DTC Investing, Tech Stacks, and Data Analytics with Taylor Brandt
Taylor Brandt is an investor at Headline (fka e.ventures), a global venture fund with investments in Acorns, Bumble, Farfetch, GoPuff, and The RealReal, among others. Prior to joining the team, Taylor was an investor at Red Sea Ventures and the Director of Growth & Analytics at Rockets of Awesome.
We sat down with Taylor to chat about her experience as both an operator and an investor, the big shifts she’s seeing in venture capital, and what analytics DTC operators need to track in today's competitive landscape. Needless to say, she’s seen both sides of the table, a rarity in the digital ecommerce ecosystem.
The Dynamics Behind Venture Capital
Venture funds all target wildly different outcomes at each stage, Taylor notes.
With seed funding, the focus is on the return multiple, which typically necessitates around a 40-60x return for a billion dollar company. While seed funds drive amazing returns for ecommerce brands, multi-stage funds see fewer and fewer investment opportunities in the space.
For a Series A fund, as valuations continue to skyrocket, it becomes harder and harder to drive a 10-15x return, especially if a VC can’t envision a $2B company in sight. Hot sectors like SaaS and fintech have consistently produced billion dollar acquisitions, but unfortunately, there hasn't been that many billion dollar DTC acquisitions.
Due to the trepidation on display from Series A funds—in regards to DTC investments—seed funds have similarly become wary, as they’re unsure if a markup from larger funds will occur.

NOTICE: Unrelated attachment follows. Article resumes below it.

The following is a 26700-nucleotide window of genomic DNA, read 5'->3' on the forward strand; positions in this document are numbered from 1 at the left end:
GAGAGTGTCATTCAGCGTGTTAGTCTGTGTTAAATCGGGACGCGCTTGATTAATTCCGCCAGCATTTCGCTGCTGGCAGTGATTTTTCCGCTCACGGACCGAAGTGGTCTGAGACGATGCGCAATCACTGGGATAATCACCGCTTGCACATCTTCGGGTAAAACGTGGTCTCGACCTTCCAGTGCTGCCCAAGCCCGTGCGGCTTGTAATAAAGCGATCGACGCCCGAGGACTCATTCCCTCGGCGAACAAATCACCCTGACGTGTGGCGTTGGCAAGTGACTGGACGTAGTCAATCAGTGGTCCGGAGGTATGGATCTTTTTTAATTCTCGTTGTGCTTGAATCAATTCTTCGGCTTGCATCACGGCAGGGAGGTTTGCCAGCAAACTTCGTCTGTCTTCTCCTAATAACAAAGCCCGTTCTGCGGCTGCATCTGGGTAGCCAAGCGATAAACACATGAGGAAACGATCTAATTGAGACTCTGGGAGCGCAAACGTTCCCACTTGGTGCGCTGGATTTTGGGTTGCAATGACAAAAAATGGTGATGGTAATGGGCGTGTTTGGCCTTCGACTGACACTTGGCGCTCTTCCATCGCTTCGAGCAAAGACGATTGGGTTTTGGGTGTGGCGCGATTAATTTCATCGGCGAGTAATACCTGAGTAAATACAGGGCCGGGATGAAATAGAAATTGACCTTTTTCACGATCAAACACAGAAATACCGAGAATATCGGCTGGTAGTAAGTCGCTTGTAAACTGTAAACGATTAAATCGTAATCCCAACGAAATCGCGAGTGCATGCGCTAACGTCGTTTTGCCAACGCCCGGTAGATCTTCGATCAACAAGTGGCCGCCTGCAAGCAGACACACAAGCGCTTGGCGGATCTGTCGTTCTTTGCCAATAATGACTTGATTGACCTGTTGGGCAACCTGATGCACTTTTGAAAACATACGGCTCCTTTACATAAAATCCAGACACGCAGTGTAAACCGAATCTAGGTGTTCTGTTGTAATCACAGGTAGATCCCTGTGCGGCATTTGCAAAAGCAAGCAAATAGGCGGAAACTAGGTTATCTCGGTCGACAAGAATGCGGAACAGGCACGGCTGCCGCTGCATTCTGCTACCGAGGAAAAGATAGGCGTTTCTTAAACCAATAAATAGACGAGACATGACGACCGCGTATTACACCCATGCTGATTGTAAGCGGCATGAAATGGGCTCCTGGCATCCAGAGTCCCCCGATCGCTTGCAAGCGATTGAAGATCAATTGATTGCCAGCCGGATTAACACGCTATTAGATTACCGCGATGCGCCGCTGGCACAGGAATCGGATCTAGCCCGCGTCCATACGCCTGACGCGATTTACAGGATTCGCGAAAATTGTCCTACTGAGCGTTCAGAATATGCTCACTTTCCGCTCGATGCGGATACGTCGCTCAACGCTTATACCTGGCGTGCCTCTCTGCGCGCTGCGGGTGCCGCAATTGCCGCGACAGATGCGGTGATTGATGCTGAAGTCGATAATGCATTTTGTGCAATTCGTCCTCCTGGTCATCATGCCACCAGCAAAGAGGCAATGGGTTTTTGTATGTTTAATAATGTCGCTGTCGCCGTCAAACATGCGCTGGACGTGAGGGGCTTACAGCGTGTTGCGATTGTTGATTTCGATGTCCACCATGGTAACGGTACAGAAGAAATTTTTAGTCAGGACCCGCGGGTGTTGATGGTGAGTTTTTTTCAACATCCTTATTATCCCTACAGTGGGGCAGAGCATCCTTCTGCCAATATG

Given this dynamic, the question remains: Does it make sense for DTC operators to continue to raise venture capital? Or, is it best to raise from angels, family and friends, and credit lines?
Taylor’s advice for DTC founders: Don’t let the venture market get you down.
Hearing "no" after "no" can be disheartening, especially because it's unclear exactly what funds are looking for. But, there's no malicious intent behind it. More so, funds are looking for pretty specific things to drive returns.
“Many ecommerce founders want to build the next unicorn. But, every time you go out and raise another dollar, the return expectations get higher and higher.”
DTC Tech Stacks, Insight, and Access
According to Taylor, DTC founders should prioritize finding an investor who holds them accountable and ensures better insight into key business functions—whether that's greater access to distribution or increased visibility into potential wholesale partners.
Put simply, great investors supply that bird's-eye view of an ecosystem.